June 2009

LEGAL EASE: FSA hurdles post Turner

"Lord Turner had the unenviable task of striking a balance between producing a set of measured, workable proposals, while appeasing critics of the existing regulatory regime@, writes David Berman david_berman.jpgThe Turner Report, by Lord Turner, chairman of the UK’s Financial Services Authority (FSA), received a generally warm welcome ­– and hedge funds breathed a sigh of relief on learning that the Turner proposals do not reach as far as many had feared.

Lord Turner had the unenviable task of striking a balance between producing a set of measured, workable proposals, while appeasing critics of the existing regulatory regime. Most will agree that he succeeded; however, there are obstacles to be overcome if sustainable improvements are to result.  

Impact on hedge funds
The Turner Report draws a helpful distinction between banks and bank-like institutions on the one hand, and hedge funds on the other.  According to the report:
  • hedge fund leverage “is typically well below that of banks”;
  • hedge funds do not in general deal directly with retail customers (although they may have indirect contact via funds of funds);
  • hedge funds typically have not promised their investors that funds are available on demand and are able to apply redemption gates in the event of significant investor withdrawals.
In summary, “hedge funds in general are not today bank-like in their activities”. Furthermore, the report asserts, hedge funds have not contributed significantly to the current crisis, despite criticism that short-selling had exacerbated the problem.

The FSA will, however, be monitoring hedge funds to ensure that they are not displaying “bank-like features” – where a hedge fund starts to resemble a bank or becomes systemic in importance, it can expect to be subjected to increased scrutiny and, potentially, the requirements of prudential regulation (eg, capital and liquidity rules).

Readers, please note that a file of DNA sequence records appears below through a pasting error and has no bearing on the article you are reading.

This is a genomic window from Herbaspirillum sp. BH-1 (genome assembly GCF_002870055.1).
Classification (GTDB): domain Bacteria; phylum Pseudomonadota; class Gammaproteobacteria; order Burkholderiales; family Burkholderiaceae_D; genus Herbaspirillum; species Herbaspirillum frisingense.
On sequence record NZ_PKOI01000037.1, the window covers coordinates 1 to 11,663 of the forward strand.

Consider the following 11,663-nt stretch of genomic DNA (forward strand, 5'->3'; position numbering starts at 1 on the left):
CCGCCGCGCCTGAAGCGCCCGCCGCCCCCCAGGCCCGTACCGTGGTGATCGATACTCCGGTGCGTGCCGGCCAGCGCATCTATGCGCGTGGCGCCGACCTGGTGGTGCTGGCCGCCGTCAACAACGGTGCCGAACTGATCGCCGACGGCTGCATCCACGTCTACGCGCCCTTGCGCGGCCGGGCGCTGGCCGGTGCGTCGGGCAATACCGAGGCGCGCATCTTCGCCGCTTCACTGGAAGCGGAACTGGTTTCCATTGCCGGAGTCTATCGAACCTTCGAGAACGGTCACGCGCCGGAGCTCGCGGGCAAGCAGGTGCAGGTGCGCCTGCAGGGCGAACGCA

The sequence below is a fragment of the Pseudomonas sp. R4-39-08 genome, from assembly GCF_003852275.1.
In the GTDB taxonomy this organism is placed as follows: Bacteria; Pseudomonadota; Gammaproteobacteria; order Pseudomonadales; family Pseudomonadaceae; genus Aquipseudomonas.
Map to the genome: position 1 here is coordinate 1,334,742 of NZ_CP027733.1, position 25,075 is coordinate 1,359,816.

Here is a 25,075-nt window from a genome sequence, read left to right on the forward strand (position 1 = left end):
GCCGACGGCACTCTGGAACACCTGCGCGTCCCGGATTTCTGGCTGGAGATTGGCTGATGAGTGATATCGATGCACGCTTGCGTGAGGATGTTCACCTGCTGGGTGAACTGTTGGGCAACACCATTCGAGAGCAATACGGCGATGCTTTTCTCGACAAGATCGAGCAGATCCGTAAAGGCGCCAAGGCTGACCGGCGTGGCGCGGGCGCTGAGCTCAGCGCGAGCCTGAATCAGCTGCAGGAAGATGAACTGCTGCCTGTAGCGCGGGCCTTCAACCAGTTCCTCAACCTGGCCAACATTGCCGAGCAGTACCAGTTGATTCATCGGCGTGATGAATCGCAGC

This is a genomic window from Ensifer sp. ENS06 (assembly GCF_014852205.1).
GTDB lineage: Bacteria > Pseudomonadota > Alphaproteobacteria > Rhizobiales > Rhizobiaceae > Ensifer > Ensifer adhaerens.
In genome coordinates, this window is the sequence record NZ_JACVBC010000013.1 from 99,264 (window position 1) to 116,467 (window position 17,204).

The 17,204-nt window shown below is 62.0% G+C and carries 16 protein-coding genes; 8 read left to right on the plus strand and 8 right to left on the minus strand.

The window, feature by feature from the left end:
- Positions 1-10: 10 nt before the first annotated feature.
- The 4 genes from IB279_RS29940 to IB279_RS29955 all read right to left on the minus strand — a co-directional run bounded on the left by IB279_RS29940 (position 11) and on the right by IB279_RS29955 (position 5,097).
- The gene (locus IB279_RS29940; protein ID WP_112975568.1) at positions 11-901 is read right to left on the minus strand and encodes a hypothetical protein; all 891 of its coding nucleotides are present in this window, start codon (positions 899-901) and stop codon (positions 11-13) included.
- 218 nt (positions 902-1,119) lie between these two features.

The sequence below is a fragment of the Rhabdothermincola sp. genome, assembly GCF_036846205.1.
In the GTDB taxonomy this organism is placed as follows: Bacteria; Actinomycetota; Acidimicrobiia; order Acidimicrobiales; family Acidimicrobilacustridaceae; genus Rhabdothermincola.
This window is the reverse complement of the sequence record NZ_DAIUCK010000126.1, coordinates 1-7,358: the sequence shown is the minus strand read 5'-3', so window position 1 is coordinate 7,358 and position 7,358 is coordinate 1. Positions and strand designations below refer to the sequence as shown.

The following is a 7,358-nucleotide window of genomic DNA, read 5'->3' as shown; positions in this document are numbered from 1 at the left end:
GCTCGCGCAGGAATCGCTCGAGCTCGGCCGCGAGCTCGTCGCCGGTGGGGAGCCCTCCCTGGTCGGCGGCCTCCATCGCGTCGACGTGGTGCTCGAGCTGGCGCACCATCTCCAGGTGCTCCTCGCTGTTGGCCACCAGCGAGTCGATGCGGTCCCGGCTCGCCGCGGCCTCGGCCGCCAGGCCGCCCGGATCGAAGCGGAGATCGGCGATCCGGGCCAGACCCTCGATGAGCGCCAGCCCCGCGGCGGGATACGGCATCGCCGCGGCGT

Arguably, the most important aspect of the Turner proposals relates to supervision – on the FSA’s admission, substandard supervision has contributed to the current crisis. It is imperative that the FSA recruits personnel with appropriate experience, insight and, crucially, an appreciation of the business models and operations of the firms they are supervising.   The FSA must supervise to the same standard of skill and diligence that its rules demand of the regulated community.  Any other reforms will certainly require proper supervision.

Non-executive directors
Relatively little attention is paid by Lord Turner to the role of non-executive directors (NEDs), to be considered in more detail by the forthcoming Walker Review. This does not, however, diminish the importance attached by the FSA to the role of non-executives. Indeed, with the FSA’s heightened emphasis on individual accountability, including a readjusted focus on competence (as well as probity), it will take a brave person to take on an NED role at a bank – to most, even vastly enhanced rewards will not justify the risks. This is all the more concerning given the dearth of talent.  

The Turner Report is to be read in conjunction with FSA Discussion Paper 09/2 (A Regulatory Response to the Global Banking Crisis), which proposes the creation of a European Union institutional structure, to replace the Lamfalussy committees. This new EU body would be an independent authority with regulatory powers, a standard-setter and overseer in the area of supervision and would be involved, alongside central banks, in macro-prudential analysis, leaving primary responsibility for supervision at member state level. Notable by its absence, however, is the explicit power to settle inter-regulator disputes. Arguably, this ought to be the most fundamental power with which this body is invested – otherwise, its role threatens to become little more
than cosmetic.

The proposals in the Turner Review and the related discussion paper need to be considered further and scoped out. It can only be hoped that international regulators use Turner as an impetus for regulatory change. The challenges ahead can certainly be resolved, but are not to be underestimated.

The FSA is under intense scrutiny. With its enhanced supervision programme, it has set the benchmark extremely high and there is no room for further supervisory failure. It is difficult to resist the conclusion that the FSA is drinking in the last chance saloon.

• David Berman is a partner at City law firm Macfarlanes LLP

©2009 funds europe

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